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Sri Madhvacharya

Madhvacharya painting
Date of Birth 1238 CE
Place of birth Pajaka, Udupi, India
Birth Vasudeva Naduilya
Date of death 1317 CE[1]
Place of death Adi Udupi,Udupi,India
Philosophy Dvaita Vedanta
Part of a series on

Madhvacharya · Vadiraja · Raghavendra Swami · Padmanabha Tirtha · Jayatirtha · Vyasatirtha · Sripadaraya


Sarvamula Granthas · Sumadhvavijaya · Rukminishavijaya

Pejavara · Puttige · Palimaru · Adamaru · Sodhe · Kaniyooru · Shirur · Krishnapur

Other holy places
Mantralaya · Pajaka Kshetra · Udupi · Tirupati

Purandaradasa · Kanakadasa · Vijayadasa · Gopaladasa · Jagannatha Vittala

For Madhavacharya the Advaita saint, see Madhava Vidyaranya.

Shri Madhvacharya (Tulu:ಶ್ರೀ ಮಧ್ವಾಚಾರ್ಯರು) (1238-1317) was the chief proponent of Tattvavāda (True Philosophy), popularly known as Dvaita or dualistic school of Hindu philosophy. It is one of the three most influential Vedanta philosophies. Madhva was one of the important philosophers during the Bhakti movement. He was a pioneer in many ways, going against standard conventions and norms. Madhvacharya is the third incarnation of Vayu, aka Mukhyaprana, after Hanuman and Bhima.


Birth and childhood

Acharya Madhva was born on Vijayadashami day of 1238 CE at Pajaka, a tiny hamlet near Udupi. Narayana Panditacharya who later wrote Madhva's biography has recorded the names of Acharya's parents as Madhyageha Bhatta as name of the father and Vedavati as Acharya's mother. They named him Vasudeva Naduilya at birth.Later he was also refferre to as Purnaprajna ,Anandatirtha and finally Madhvacharya. Even as a child, Vasudeva exhibited precocious talent for grasping all things spiritual. He was drawn to the path of renunciation and even as a young boy of eleven years, he chose initiation into the monastic order from Achyuta-Pragna, a reputed ascetic of the time, near Udupi, in the year Saumya (1249 CE). The preceptor Achyuta-Pragna gave the boy Vasudeva the name of 'Purnaprajna' at the time of his initiation into sanyasa.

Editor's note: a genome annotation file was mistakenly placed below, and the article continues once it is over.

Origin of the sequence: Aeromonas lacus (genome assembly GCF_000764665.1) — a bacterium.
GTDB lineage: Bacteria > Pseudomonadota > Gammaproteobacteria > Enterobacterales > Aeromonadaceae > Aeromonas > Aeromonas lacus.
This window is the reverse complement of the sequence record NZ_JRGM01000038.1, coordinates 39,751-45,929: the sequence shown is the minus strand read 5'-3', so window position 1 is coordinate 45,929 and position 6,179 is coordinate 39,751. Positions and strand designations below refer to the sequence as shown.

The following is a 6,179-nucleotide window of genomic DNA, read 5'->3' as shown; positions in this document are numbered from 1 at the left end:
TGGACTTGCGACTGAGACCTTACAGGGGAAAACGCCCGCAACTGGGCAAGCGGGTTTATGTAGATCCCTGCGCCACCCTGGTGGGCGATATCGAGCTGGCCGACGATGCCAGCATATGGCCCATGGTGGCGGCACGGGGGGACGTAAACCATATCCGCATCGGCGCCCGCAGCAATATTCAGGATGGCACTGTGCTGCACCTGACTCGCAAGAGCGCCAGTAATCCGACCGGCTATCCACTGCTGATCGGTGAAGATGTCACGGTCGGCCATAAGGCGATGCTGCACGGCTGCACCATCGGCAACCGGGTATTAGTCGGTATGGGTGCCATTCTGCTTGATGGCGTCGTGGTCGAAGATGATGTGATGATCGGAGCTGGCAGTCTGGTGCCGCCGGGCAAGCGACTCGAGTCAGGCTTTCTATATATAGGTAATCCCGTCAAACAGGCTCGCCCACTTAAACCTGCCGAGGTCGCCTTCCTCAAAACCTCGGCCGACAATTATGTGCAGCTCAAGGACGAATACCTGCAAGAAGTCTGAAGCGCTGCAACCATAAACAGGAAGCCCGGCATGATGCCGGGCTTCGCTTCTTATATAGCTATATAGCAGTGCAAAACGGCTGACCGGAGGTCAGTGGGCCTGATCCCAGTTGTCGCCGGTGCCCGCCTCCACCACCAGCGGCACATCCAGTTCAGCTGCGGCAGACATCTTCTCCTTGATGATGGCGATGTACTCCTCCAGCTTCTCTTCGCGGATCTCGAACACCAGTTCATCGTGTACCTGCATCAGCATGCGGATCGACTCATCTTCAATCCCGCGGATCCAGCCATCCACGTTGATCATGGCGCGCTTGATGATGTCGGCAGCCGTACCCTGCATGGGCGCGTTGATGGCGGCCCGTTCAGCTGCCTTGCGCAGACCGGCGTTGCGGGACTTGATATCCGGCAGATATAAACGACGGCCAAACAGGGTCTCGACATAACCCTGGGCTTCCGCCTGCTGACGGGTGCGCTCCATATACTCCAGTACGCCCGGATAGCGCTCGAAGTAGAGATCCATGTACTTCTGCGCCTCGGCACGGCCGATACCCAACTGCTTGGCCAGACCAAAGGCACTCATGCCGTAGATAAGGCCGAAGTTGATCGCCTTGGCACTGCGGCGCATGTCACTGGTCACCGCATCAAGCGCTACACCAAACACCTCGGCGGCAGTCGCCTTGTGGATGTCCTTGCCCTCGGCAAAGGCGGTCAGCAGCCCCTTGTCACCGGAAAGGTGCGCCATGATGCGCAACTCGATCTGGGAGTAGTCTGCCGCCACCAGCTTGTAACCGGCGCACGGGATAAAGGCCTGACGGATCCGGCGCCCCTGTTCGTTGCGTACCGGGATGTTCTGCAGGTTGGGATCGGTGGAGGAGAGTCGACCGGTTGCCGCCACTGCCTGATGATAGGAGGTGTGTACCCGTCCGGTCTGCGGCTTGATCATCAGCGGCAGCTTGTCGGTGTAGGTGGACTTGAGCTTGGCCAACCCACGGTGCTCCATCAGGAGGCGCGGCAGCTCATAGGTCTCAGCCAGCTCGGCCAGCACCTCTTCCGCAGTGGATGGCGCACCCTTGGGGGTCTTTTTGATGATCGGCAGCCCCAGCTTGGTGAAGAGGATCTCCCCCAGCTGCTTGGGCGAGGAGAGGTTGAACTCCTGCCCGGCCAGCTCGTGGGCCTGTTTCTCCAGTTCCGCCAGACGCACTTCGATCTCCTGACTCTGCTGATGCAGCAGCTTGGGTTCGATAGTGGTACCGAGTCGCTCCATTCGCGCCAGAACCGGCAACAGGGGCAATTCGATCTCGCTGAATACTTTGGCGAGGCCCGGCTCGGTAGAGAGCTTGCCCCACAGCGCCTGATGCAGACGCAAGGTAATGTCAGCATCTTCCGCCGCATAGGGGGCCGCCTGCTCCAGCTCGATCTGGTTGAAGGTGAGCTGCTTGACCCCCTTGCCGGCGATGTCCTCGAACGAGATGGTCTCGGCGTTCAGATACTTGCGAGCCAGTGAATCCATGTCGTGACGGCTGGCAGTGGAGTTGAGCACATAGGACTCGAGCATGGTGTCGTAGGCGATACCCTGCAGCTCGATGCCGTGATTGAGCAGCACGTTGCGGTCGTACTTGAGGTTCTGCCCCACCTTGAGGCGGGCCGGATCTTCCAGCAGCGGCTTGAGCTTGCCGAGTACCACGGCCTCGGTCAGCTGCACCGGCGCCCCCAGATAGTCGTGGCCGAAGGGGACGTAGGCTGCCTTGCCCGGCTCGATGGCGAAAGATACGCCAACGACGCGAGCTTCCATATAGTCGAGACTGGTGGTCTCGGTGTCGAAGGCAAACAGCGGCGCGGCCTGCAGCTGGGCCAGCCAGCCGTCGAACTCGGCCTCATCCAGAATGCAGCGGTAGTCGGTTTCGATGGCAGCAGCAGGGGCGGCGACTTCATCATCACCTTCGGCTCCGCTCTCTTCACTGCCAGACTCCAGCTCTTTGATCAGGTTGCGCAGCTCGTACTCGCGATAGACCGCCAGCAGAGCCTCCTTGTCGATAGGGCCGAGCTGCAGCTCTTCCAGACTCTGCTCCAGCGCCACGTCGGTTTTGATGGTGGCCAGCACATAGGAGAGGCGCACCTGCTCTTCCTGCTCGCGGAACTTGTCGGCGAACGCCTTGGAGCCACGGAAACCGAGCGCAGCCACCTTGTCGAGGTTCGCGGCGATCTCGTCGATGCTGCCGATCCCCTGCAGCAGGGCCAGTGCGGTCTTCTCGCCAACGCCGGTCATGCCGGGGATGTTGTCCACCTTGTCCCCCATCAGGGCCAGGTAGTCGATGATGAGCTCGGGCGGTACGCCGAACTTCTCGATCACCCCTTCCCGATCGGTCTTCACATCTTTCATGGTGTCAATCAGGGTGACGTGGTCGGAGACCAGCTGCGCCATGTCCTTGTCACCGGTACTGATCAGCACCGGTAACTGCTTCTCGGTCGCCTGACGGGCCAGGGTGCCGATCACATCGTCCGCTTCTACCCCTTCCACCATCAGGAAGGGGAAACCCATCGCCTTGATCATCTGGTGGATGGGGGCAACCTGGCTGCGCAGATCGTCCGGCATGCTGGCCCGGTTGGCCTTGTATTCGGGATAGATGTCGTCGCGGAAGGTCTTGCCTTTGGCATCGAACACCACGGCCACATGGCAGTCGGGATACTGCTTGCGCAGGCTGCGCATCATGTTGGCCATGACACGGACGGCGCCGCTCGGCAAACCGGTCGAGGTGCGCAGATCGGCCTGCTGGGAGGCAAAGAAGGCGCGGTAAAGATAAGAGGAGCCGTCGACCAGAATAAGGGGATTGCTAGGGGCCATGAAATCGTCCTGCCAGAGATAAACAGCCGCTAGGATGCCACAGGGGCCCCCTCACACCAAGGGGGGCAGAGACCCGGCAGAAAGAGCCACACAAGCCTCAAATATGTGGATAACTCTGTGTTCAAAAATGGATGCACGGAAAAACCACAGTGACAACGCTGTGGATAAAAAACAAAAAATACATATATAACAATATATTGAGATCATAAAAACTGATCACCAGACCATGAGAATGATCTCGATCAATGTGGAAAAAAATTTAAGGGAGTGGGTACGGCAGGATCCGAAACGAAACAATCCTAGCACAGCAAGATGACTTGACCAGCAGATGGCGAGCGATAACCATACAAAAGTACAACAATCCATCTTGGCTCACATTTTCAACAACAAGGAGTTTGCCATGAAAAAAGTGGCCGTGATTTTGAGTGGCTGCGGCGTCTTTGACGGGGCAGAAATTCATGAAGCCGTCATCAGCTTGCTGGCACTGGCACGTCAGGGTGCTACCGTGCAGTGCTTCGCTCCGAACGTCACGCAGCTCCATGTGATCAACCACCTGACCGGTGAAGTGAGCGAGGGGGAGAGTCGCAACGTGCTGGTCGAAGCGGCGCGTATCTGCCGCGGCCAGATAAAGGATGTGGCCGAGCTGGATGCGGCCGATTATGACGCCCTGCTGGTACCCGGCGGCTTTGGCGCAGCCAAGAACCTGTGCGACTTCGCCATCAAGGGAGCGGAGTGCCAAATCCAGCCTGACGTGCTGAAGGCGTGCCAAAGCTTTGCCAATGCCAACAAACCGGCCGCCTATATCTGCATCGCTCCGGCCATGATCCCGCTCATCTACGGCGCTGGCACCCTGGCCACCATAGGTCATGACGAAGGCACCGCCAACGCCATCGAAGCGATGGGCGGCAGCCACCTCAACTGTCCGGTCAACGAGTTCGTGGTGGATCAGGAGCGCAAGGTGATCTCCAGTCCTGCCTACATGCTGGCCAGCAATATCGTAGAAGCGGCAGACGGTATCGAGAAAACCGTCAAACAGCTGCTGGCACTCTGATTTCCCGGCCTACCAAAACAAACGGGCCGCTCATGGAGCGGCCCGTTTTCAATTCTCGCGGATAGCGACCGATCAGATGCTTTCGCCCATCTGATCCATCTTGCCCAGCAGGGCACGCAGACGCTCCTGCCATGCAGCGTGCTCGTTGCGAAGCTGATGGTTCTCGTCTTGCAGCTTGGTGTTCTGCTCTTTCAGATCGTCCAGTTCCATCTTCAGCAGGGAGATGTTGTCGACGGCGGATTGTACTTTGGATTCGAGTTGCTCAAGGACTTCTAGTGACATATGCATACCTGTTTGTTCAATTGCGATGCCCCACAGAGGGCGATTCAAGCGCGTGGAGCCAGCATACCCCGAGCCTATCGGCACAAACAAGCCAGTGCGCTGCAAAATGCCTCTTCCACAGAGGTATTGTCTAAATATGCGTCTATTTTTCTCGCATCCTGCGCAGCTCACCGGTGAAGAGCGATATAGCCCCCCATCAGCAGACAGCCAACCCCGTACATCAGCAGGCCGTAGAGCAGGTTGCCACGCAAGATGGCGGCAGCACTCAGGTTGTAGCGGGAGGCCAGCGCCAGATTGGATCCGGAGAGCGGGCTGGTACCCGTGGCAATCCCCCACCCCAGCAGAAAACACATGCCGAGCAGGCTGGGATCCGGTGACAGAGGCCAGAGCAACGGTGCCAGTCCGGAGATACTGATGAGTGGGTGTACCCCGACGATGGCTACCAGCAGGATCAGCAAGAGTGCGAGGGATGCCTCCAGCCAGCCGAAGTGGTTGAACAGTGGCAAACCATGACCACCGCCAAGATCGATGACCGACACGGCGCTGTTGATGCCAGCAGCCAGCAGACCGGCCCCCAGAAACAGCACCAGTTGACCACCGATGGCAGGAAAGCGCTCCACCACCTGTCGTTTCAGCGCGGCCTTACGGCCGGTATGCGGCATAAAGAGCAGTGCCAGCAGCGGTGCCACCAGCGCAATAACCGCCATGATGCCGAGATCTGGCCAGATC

A little over a month later, little Purnaprajna is said to have defeated a group of expert scholars of Tarka(logic) headed by Vasudeva-pandita. Overjoyed at his precocious talent, Achyuta Preksha consecrated him as the head of the empire of Vedanta and conferred upon him the title of Anandatirtha.

Thus Purna-prajna is the Acharya's name given to him at the time of Sanyasa (renunciation). The name conferred on him at the time of consecration as the Master of Vedanta is 'Ananda-tirtha'. Madhva, a name traceable to the vedas (Balithasuktham), was the nom-de-plume assumed by the Acharya to author all his works. Madhva showed that vedas talk about him as "Madhva" and utilized that name for himself. However, he used Ananda Tirtha or Suka Tirtha to author his works. Madhva was the name by which he was to later be revered as the founders of Tattva-vada or Dvaita-mata.